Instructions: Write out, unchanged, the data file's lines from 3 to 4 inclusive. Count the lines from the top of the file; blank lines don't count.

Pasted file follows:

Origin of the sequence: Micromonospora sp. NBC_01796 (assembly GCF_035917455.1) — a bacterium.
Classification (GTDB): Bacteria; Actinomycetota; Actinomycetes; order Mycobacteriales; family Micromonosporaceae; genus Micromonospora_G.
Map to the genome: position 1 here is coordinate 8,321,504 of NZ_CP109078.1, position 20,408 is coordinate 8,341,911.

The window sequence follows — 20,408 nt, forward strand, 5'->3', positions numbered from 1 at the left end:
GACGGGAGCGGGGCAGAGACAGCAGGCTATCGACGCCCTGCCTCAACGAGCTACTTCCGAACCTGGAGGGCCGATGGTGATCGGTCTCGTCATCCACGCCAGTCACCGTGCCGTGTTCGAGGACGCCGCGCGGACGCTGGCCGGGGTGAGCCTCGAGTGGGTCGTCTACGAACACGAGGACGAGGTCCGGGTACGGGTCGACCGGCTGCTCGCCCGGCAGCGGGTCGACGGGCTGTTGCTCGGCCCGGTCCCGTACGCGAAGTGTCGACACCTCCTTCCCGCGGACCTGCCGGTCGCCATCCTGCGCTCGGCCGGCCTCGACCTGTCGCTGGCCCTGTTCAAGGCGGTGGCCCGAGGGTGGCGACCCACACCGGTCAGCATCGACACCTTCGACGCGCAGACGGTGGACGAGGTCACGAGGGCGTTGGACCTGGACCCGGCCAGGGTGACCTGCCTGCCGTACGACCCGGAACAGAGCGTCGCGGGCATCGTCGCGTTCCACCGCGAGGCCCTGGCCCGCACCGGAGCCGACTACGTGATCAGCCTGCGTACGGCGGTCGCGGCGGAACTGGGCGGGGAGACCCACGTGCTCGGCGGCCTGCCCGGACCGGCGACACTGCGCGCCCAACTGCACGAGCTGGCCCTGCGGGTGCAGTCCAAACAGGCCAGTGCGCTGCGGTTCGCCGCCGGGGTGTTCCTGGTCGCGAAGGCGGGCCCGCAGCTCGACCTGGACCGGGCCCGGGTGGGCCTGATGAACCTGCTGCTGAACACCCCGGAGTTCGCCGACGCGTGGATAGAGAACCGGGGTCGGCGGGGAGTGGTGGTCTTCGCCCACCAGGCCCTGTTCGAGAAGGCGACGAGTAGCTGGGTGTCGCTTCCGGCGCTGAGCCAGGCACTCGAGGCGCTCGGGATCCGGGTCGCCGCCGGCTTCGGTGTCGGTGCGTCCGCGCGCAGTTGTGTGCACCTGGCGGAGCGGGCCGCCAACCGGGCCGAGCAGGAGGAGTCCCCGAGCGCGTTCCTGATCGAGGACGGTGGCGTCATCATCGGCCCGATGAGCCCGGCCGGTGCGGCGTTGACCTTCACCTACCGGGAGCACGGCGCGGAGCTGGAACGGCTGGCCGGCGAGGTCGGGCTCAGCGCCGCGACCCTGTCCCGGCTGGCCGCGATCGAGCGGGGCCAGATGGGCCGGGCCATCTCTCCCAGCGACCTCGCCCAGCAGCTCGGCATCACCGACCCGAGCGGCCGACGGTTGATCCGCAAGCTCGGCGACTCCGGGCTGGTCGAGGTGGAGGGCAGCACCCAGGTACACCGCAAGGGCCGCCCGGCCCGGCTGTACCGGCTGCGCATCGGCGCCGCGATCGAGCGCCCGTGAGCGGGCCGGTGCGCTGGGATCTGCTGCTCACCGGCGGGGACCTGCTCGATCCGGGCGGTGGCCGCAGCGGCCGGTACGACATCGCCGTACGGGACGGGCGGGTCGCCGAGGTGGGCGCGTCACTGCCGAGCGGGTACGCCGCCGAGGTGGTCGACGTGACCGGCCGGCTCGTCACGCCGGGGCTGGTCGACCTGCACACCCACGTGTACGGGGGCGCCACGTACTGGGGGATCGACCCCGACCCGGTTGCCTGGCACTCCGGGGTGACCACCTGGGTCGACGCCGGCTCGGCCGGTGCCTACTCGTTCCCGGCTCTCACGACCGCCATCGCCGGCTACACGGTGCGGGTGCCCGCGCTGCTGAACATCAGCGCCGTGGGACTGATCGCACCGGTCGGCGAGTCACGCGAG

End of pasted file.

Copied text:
Map to the genome: position 1 here is coordinate 8,321,504 of NZ_CP109078.1, position 20,408 is coordinate 8,341,911.

The window sequence follows — 20,408 nt, forward strand, 5'->3', positions numbered from 1 at the left end: